5.2  Extension of Signal Assumptions

Our theoretical results assume deterministic continuous signals and point process intensities (see assumption 1). This entails limitations, such as implicitly assuming the considered point processes are (homogeneous or inhomogeneous) Poisson processes. This assumption may be too restrictive in realistic scenarios (for examples in neuroscience, see Deger, Helias, Boucsein, & Rotter, 2012; Reimer, Staude, Ehm, & Rotter, 2012; Nawrot et al., 2008; Shinomoto, Shima, & Tanji, 2003; Maimon & Assad, 2009; Shinomoto et al., 2009). However, the stochastic integration methods that provide the basis of our results allow the treatment of random signals and intensities, provided they are predictable, which encompasses a wide enough class of processes to cover most applications (Protter, 2005). Our results thus have potential for generalizations to the case of random continuous signal, with the difference that the variance of the estimates would increase due to the additional variability induced by the signal fluctuations, and to the case of random intensities, leading to different asymptotic properties of the coupling measures, which may or may not have simple analytical expressions.

As a potential direction for extending this framework, Hawkes processes (Hawkes, 1971) are point processes for which the probability of occurrence of future events can also depend on the sequence of past events. Due to this history dependency, they are also called self-exciting processes. Hawkes processes are used for modeling recurrent interactions in various fields; for instance—in finance it is used to model buy or sell transaction events on stock markets (Embrechts, Liniger, & Lin, 2011) in geology to model the origin times and magnitudes of earthquakes (Ogata, 1988), in online social media to model user actions over time (Rizoiu, Lee, Mishra, & Xie, 2017), and even modeling reliability of information on the web and controlling the spread misinformation (Tabibian et al., 2017; Kim, Tabibian, Oh, Schölkopf, & Gomez-Rodriguez, 2018), and in neuroscience to model spike trains (Krumin et al., 2010). We conjecture that such history dependency can be incorporated in our analytic treatment of the coupling measure, such that our theoretical results can be extended to this model.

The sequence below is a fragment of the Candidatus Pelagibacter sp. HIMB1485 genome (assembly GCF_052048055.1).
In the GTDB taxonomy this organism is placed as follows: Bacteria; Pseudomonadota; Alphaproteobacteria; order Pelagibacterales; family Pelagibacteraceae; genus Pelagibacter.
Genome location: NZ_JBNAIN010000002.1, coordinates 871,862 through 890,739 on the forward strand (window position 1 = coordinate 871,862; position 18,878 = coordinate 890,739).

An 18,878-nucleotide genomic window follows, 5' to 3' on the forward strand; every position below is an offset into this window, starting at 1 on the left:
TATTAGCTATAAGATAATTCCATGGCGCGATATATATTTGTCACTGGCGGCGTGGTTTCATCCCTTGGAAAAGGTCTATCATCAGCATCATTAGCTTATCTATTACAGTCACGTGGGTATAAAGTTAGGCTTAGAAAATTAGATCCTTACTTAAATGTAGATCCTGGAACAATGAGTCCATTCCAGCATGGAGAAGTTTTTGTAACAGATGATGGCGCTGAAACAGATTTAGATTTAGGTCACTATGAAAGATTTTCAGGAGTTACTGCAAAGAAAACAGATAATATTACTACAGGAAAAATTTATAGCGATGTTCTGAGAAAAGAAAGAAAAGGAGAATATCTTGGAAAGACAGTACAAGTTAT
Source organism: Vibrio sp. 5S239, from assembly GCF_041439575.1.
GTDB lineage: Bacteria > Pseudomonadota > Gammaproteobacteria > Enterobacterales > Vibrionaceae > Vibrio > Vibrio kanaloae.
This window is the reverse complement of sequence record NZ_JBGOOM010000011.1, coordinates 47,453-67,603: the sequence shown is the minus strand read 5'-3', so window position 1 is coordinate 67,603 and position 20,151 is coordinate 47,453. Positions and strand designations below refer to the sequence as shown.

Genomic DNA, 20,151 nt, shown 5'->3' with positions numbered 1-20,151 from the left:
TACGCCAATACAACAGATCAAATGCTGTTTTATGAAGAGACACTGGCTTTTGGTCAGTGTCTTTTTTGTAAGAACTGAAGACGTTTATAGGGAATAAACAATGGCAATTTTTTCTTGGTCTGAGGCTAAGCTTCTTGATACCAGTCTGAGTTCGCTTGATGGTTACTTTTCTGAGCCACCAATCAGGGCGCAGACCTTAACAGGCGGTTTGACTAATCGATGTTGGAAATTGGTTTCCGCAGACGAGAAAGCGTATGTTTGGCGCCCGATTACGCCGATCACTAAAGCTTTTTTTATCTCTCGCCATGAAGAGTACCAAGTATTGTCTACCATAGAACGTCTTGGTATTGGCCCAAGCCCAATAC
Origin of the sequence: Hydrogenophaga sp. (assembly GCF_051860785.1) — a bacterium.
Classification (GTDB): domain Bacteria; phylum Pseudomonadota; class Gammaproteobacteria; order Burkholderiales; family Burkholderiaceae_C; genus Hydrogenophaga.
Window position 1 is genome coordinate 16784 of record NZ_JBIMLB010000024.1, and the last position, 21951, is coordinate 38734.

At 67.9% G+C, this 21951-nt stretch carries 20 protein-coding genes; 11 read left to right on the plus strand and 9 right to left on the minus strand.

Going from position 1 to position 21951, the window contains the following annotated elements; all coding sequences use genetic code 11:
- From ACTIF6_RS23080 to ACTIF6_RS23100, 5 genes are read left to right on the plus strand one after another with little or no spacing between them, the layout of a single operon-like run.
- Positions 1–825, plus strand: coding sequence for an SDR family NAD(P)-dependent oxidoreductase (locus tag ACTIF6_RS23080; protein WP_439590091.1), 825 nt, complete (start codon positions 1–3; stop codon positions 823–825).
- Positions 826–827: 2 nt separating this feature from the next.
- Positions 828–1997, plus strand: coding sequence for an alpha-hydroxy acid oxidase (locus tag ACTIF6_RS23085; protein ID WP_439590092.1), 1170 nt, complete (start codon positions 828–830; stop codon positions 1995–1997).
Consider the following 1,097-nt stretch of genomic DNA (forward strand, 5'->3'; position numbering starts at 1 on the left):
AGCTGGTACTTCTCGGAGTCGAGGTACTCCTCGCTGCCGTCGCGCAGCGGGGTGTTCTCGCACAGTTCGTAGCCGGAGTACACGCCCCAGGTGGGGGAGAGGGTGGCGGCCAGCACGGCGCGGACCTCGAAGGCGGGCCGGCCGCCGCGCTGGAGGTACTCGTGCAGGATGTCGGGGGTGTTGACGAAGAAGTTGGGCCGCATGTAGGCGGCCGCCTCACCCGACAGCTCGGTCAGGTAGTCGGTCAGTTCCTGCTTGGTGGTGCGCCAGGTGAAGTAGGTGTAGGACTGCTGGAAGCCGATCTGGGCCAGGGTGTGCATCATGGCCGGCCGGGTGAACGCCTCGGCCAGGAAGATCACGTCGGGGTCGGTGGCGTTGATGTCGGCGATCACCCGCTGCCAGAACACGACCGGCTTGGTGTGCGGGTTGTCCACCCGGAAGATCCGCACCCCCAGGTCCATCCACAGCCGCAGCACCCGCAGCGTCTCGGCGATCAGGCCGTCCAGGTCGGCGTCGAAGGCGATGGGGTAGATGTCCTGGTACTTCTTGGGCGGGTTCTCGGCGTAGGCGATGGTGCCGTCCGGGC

5.3  Extension beyond Binary Significance Assessment

We show that the Marchenko-Pastur distribution provides a good approximation of the distribution of eigenvalues in the absence of coupling, and the upper end of its support approximates the largest eigenvalue. This provides us a threshold to assess the significance of empirical singular values. Nevertheless, this hard thresholding approach does not take into account the actual fluctuations of the largest eigenvalue around this asymptotic upper end of the support and thus does not provide meaningful p-value for the statistical test.

It has been shown that the appropriately rescaled and recentered8 largest eigenvalue of Wishart matrices is asymptotically distributed as the Tracy-Widom distribution—for example, see Johnstone (2001); Tracy and Widom (2002); and El Karoui (2003, 2005, 2007). However, note that in some cases of practical relevance, the normal distribution might be more appropriate (Bai & Yao, 2008). Such asymptotic distribution of the largest eigenvalue can be exploited for reporting a theoretical p-value for the significance of the coupling and therefore extending the significance assessment from a binary decision to a probabilistic one. For example, Kritchman and Nadler (2009) exploit this idea (but in a simpler scenario) to determine the number of signal components in noisy data. This extension would allow a precise probabilistic assessment of the significance of weaker couplings leading to eigenvalues in the neighborhood of the asymptotic threshold introduced above.

6  Conclusion

We investigated the statistical properties of coupling measures between continuous signals and point processes. We first used martingale theory to characterize the distributions of univariate coupling measures such as the PLV. Then, based on multivariate extensions of this result and RMT, we established predictions regarding the null distribution of the singular values of coupling matrices between a large number of point processes and continuous signals and a principled way to assess significance of such multivariate coupling. These theoretical results build a solid basis for the statistical assessment of such coupling in applications dealing with high dimensional data.

Appendix: Proofs of Theorems in the Main Text

Proof of Theorem 2.
For the first part of the theorem (expectation), we use the martingale M(k) associated with each copied process N(k) to rewrite
c^K=1Kk=1K0Tx(t)dM(k)(t)+1Kk=1K0Tx(t)λ(t)dt(t).
(A.1)
Elements of the sum in the first term are then zero mean martingale, and by linearity, so is the whole term. As a consequence (using the zero mean property), the expectation of the first term is zero so only the second term remains:
Ec^K=0Tx(t)λ(t)dt(t).

We then exploit a central limit theorem (CLT) for martingales to prove the second part of the theorem (convergence to gaussian distribution). To satisfy the CLT in such a case, it is sufficient to find a particular martingale M˜(K) sequence that will satisfy the conditions described in Aalen et al. (2008, p. 63) (P indicate convergence in probability):

  1. 1.

    Var(M˜(K)(t))K+PV˜(t) for all t[0,T], with V˜ increasing and V˜(0)=0.